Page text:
A new book launched last week in Lima sees Peru’s application to join the 35-member OECD as an opportunity to leverage a serious improvement in environmental regulation. Peru applied to become a member in 2012. Its title is ‘El camino ambiental hacia la OCDE: El Perú y la implementación de las recomendaciones en materia ambiental’. Its author, Ivan Lanegra, is a lawyer and professor at the Catholic University. The text is available online.

Lanegra describes how the process of building a regulatory system began in Peru with the creation of the Ministry of the Environment (Minam) in 2008, followed by the creation of OEFA for the area of oversight and SENACE for evaluating environmental impacts. But from 2014, and above all with Ley 30230, things have gone backwards. The key institutions involved have seen their wings clipped, both in terms of their powers and their financing, and all in the name of enticing incoming investment.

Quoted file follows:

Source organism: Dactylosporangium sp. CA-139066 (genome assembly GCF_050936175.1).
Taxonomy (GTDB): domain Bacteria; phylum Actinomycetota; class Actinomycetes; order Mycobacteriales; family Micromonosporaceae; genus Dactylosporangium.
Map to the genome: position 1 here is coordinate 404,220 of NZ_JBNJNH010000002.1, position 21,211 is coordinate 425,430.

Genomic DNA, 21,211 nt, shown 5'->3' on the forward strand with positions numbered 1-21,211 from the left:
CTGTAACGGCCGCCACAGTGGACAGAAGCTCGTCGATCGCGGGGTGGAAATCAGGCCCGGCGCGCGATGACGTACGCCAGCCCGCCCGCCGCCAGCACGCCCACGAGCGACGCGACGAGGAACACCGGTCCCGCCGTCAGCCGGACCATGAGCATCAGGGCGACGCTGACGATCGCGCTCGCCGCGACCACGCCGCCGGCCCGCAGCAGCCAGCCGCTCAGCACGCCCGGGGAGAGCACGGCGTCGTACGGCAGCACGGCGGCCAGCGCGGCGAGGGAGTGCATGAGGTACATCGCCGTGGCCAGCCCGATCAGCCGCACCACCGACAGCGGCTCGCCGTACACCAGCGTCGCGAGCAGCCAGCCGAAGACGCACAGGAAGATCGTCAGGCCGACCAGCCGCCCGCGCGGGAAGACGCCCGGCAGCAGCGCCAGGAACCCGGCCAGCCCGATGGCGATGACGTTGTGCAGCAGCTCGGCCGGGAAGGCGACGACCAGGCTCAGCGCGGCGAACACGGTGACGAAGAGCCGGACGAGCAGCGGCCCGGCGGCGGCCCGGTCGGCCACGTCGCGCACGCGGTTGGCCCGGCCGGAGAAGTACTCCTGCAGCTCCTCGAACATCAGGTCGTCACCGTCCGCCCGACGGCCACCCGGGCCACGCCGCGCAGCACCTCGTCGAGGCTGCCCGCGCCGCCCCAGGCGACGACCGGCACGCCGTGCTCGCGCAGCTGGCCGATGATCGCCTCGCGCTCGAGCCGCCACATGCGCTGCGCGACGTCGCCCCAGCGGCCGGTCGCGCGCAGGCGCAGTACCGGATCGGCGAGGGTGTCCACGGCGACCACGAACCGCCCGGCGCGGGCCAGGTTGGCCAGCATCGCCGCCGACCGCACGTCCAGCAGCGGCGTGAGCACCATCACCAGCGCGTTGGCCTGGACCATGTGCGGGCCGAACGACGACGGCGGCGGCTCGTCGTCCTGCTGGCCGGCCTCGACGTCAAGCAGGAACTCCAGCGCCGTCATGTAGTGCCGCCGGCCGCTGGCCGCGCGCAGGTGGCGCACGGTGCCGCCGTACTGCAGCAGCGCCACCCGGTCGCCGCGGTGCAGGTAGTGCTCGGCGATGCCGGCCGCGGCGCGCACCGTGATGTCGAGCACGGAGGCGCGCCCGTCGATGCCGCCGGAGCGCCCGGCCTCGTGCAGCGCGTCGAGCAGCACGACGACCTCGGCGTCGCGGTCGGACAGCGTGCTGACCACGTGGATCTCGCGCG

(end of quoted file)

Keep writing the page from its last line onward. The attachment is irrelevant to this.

But to join the OECD, the country must comply with its standards. Lanegra sets these out in detail, all 66 of them. However, public support for tighter regulation appears to be waning. In 2014, 51% of the population gave priority to the environmental agenda, while 28% gave priority to the economic agenda. Three years later, the same source found only 44% giving priority to environmental considerations and 37% to the economic agenda (p16).

The author sees the requirement to complete an EDA (an ‘evaluación de desempeño ambiental’), showing how Peru will move to comply with OECD standards, as an exceptional lever which can now be used to keep pressing for the institutional strengthening which the plan implies.